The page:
The 2009 Volkswagen New Beetle is a fun compact car that retails for just under $18,000. There is only one trim level for the New Beetle, and it provides a 2.5-liter, 5-cylinder engine which produces 150 horsepower and 170 lb-ft of torque. Inside the car, a 6-speaker stereo system with CD player provides the entertainment, while heated front seats are also standard. The New Beetle sees 20 miles per gallon in city driving and 28 on the highway.
The 2004 Volkswagen New Beetle is for all intents and purposes an identical car. Save for subtle exterior tweaks and different engine choices, the New Beetle has remained largely unchanged since it first went on sale in 1999. The base 2004 New Beetle is outfitted with a 115 horsepower, 2.0-liter 4-cylinder engine and a 5-speed manual transmission. Prices for the cute compact have been driven down, and even convertibles with less than 50,000 miles have been selling for between $10,000 and $12,000. Higher mileage turbo-diesel editions of the New Beetle can also be found for just over $1000 more, and these models include niceties such as leather seating and an automatic transmission.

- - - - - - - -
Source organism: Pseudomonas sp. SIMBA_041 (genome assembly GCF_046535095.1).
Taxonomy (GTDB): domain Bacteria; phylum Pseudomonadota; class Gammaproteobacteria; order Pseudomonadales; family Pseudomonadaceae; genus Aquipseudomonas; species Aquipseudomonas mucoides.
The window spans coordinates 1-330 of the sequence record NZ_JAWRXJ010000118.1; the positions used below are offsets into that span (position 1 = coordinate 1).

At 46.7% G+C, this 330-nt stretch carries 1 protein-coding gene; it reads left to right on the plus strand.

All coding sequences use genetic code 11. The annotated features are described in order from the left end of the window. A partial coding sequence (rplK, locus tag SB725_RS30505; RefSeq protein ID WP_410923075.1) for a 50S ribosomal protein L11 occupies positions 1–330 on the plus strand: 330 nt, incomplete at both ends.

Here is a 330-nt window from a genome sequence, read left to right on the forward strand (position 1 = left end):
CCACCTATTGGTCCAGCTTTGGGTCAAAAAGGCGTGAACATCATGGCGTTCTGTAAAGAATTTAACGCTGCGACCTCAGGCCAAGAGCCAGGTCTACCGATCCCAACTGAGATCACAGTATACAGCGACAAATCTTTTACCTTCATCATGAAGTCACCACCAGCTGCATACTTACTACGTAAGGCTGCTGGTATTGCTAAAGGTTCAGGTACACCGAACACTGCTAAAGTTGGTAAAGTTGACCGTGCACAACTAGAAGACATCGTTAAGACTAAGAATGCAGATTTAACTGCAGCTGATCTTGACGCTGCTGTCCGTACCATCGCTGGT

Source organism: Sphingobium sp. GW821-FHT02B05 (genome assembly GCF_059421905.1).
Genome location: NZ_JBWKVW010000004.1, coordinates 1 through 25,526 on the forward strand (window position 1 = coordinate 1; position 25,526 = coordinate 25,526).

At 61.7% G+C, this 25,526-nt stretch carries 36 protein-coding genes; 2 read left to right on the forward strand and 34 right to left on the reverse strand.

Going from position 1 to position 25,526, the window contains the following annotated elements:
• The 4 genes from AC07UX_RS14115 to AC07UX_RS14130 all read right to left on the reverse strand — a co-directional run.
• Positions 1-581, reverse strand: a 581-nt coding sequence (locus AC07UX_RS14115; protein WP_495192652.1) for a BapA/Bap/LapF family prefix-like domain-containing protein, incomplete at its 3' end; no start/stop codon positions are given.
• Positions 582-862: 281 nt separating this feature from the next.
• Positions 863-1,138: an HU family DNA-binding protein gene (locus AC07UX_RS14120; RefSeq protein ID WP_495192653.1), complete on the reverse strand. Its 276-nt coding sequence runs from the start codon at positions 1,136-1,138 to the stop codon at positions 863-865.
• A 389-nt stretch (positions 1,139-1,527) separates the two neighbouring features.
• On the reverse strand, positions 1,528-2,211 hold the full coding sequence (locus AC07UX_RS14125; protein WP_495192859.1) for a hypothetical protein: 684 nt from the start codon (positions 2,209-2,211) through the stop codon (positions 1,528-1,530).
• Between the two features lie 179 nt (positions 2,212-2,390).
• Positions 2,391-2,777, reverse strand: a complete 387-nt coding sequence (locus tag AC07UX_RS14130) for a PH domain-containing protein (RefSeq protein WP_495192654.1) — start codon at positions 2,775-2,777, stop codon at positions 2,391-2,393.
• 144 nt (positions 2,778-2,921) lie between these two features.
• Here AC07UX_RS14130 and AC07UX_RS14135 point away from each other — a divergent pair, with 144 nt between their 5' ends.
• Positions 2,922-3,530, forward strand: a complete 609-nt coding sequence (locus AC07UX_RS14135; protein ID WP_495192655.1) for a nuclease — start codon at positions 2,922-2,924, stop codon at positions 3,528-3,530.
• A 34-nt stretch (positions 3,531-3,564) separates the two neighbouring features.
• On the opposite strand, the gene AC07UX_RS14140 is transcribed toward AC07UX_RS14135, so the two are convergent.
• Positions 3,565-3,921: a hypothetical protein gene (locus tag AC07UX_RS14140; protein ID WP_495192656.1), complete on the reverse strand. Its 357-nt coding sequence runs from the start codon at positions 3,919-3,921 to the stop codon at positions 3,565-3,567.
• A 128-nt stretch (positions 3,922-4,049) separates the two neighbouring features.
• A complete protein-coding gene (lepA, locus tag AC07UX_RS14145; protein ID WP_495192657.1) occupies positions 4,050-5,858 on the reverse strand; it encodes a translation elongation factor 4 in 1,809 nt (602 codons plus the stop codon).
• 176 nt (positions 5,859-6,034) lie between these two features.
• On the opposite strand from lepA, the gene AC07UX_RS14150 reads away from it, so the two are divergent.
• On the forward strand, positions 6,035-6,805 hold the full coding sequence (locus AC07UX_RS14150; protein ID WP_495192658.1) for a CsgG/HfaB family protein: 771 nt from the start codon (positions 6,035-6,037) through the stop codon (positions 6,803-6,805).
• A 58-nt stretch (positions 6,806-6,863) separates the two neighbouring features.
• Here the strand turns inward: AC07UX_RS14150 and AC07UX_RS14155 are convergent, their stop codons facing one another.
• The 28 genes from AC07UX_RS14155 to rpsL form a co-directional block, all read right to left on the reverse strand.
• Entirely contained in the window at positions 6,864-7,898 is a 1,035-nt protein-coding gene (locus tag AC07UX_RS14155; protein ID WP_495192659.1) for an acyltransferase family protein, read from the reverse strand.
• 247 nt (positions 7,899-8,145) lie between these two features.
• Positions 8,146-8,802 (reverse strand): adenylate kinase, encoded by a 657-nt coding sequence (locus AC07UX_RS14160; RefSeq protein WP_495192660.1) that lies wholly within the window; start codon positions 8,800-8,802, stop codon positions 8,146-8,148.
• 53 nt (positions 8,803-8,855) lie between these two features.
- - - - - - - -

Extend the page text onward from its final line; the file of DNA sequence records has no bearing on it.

Priced at $5,000 to $6,000 less than a 2009 model, the 2004 Volkswagen New Beetle is definitely appealing for buyers on a budget. Given the fact that it is almost impossible to tell the two vehicles apart, and that a convertible edition is also available in the same range, clearly a used New Beetle provides excellent value for the money. Choosing a 2004 Volkswagen New Beetle is a great way to add a unique automobile to the stable without having to pay an arm and a leg. If the difference in power is a major concern, the best advice is for buyers to test drive each model and see if it is possible to live with the 35 horsepower gap. Chances are, the savings will speak louder than the minor bump in performance.
New vs Used: Volkswagen Cars